by Tomos Evans
Last Tuesday, the government announced revised proposals for changes to UK Parliament constituency boundaries, reducing the total number of MPs in the House of Commons from 650 to 600. Critics of the proposals say that many people’s votes will be depreciated with the creation of larger constituencies. However, the government insists that the boundary changes will reduce the financial burden which politics inflicts on the taxpayer.
The original plans for the constituency boundary changes were published last year based on the electoral register from December 2015. The proposed changes would see a reduction in the number of MPs in England from 533 to 501, Scotland from 59 to 53, Northern Ireland from 18 to 17 and Wales would see over a quarter of their MPs scrapped with a reduction from 40 to 29. Many fear that the voices of the people of Wales will not be as audible in Westminster as a result of the proposed alterations.
However, it’s far from a done deal with many political analysts having cast doubt over whether the government will be successful in passing such a measure, claiming that they simply do not have the parliamentary arithmetic. The government faced opposition from the DUP over the last boundary review when it was put to the Commons in 2013. Crucially, however, the political landscape has drastically altered in this period with the government now relying on votes from the DUP to back them on key measures as part of their confidence-and-supply arrangement.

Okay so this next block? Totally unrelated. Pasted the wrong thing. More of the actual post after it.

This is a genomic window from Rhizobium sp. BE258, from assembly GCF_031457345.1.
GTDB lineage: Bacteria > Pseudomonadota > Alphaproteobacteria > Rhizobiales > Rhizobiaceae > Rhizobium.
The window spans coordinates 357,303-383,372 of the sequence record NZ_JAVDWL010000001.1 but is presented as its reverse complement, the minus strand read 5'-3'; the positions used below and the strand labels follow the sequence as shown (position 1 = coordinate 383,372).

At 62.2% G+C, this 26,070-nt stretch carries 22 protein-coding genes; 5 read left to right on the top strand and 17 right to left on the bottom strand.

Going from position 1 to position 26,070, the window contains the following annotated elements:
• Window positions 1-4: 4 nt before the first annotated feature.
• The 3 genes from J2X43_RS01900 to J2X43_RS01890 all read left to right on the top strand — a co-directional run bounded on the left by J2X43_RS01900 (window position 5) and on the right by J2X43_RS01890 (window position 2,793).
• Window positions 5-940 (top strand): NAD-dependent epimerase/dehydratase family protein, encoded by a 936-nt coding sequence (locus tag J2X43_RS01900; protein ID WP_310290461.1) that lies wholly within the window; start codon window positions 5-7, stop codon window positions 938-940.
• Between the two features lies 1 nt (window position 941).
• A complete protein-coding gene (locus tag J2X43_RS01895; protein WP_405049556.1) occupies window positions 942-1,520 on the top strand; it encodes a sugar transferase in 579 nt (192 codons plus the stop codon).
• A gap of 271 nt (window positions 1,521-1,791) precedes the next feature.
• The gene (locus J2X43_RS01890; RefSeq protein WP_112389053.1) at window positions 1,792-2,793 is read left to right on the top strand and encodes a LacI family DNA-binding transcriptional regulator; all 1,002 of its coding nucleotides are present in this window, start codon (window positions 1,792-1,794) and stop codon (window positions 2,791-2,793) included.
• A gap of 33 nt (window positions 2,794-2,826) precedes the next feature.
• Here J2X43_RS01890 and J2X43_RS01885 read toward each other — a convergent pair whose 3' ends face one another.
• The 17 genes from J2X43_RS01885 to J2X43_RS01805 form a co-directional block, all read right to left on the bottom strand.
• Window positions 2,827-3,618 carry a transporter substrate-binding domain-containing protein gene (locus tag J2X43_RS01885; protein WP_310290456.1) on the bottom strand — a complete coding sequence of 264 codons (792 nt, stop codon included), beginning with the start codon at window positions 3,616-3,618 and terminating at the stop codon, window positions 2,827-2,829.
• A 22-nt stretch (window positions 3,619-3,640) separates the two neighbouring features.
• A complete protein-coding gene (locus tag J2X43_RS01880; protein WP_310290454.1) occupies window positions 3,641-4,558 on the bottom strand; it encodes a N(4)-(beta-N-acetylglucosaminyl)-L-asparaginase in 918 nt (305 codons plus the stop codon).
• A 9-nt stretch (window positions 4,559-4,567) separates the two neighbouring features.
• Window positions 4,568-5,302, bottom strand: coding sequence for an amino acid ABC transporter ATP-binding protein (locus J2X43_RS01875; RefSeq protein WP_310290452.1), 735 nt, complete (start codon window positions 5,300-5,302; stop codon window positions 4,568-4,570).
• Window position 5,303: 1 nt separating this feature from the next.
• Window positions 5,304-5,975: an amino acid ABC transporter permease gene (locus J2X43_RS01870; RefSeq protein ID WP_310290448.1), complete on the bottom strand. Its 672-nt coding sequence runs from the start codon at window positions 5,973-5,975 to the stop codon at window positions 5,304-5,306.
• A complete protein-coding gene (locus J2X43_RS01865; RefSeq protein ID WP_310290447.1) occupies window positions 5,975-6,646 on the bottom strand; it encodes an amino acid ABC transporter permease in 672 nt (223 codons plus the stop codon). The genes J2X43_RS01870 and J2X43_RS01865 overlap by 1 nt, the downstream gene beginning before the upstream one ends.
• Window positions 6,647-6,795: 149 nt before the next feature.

The DUP aren’t the only ones who may oppose the government on these boundary changes. Indeed, even some of the government’s own backbench MPs are unlikely to support it. One Welsh Conservative MP, Glyn Davies, told the BBC he believed the government is “crackers” over the proposals and warned that they would “damage democracy” in rural areas. Under the proposals, Mr Davies’s constituency of Montgomeryshire would disappear. Other proposed changes in Wales include the incorporation of Port Talbot in the new constituency of Ogmore and Aberavon as well as the inclusion of Caernarfon in a new Gwynedd constituency.
Plaid Cymru’s Westminster leader, Liz Saville Roberts, said that, whilst her party did not oppose reducing the number of MPs in principle, the dramatic reduction of MPs in Wales would “weaken Wales’s voice in Westminster”. However, the government claims that the proposed changes could save £12 million a year, adding that they would make elections fairer. Whether Wales would see such benefits, for the moment at least, remains to be seen.